Indigenous peoples are often presented as natural allies in countering pressing environmental problems. The norm that depicts Indigenous peoples as environmental stewards has allowed international actors with different priorities to become involved in environmental projects that aim at ensuring both conservation and indigenous territorial rights. Previous research has emphasized that whereas this norm has opened up for indigenous participation in environmental governance, it is based on a limited understanding of indigenous needs and rights. This article analyses how the conflicting goals and trade-offs are contested in the localization of this norm in conservation projects in the Peruvian Amazon. Empirically, our findings are based on ethnographic field research, 80 semi-structured interviews, and document analysis. Our analysis reveals how in the localization of the norm, Indigenous peoples’ territorial rights has become marginalized, contributing to reinforce conflicts and inequality, which ultimately undermine both environmental and social sustainability. By analyzing the localization of the environmental steward norm, we contribute to a better understanding of the processes at play in displacing the costs of global sustainability transformations to indigenous actors.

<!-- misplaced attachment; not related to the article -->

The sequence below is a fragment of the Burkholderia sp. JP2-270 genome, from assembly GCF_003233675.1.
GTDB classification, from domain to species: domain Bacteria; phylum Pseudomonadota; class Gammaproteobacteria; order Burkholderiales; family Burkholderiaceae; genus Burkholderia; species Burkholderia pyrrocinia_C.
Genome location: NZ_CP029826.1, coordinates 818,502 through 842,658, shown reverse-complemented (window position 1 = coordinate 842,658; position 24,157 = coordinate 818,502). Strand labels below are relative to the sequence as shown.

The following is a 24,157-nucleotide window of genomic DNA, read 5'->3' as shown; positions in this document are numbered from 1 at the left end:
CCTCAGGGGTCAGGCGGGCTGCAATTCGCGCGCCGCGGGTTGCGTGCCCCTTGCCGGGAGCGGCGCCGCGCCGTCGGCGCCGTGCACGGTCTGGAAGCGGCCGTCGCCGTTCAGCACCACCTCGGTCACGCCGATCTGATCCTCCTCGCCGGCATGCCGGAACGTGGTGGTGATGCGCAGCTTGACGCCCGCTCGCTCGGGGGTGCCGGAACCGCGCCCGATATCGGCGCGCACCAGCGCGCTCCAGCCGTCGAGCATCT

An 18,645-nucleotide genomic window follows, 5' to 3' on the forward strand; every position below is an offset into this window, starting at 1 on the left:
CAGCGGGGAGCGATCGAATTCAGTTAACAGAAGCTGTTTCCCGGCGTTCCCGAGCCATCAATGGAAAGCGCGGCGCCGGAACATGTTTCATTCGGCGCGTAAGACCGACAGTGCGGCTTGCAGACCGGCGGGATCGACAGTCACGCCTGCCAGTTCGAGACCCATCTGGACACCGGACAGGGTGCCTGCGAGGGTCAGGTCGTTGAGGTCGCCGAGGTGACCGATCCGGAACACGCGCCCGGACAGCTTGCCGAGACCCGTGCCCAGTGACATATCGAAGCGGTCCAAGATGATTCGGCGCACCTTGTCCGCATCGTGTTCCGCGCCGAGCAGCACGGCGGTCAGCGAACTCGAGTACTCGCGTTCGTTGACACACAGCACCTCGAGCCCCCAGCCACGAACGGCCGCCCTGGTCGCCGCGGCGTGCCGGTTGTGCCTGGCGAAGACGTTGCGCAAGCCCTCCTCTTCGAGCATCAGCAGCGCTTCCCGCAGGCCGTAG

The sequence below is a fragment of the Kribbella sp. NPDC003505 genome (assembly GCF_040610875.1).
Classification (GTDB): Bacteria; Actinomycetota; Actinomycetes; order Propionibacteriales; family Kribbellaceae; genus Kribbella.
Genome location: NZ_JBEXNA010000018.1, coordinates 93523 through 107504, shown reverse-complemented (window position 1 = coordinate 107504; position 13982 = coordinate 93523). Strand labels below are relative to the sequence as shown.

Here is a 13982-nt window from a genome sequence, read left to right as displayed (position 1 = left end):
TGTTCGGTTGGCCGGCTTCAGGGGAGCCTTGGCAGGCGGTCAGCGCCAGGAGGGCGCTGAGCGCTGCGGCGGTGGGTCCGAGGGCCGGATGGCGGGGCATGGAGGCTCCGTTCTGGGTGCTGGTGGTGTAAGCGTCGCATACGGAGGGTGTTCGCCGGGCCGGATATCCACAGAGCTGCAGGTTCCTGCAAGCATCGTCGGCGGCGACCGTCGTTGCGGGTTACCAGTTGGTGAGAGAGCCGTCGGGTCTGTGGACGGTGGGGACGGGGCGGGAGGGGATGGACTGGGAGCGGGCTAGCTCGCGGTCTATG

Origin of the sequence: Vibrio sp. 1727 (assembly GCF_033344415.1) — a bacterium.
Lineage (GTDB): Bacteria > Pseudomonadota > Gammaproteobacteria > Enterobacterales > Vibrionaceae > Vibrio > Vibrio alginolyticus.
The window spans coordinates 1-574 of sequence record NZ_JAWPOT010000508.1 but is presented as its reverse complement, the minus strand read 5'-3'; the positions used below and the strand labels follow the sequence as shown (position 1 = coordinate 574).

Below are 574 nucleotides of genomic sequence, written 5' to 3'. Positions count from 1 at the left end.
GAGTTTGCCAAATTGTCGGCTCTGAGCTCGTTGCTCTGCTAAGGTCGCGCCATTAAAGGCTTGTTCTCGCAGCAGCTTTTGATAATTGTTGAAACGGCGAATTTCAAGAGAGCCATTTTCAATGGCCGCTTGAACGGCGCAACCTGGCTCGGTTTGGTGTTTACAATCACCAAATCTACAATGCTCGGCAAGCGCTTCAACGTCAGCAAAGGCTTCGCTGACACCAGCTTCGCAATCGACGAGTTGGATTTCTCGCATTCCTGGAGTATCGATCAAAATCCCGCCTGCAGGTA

Nota bibliográficaFunding Information:
The authors thank Universidad del Pacífico (Lima, Perú) for funding the fieldwork of this research.
The authors thank Universidad del Pac?fico (Lima, Per?) for funding the fieldwork of this research.
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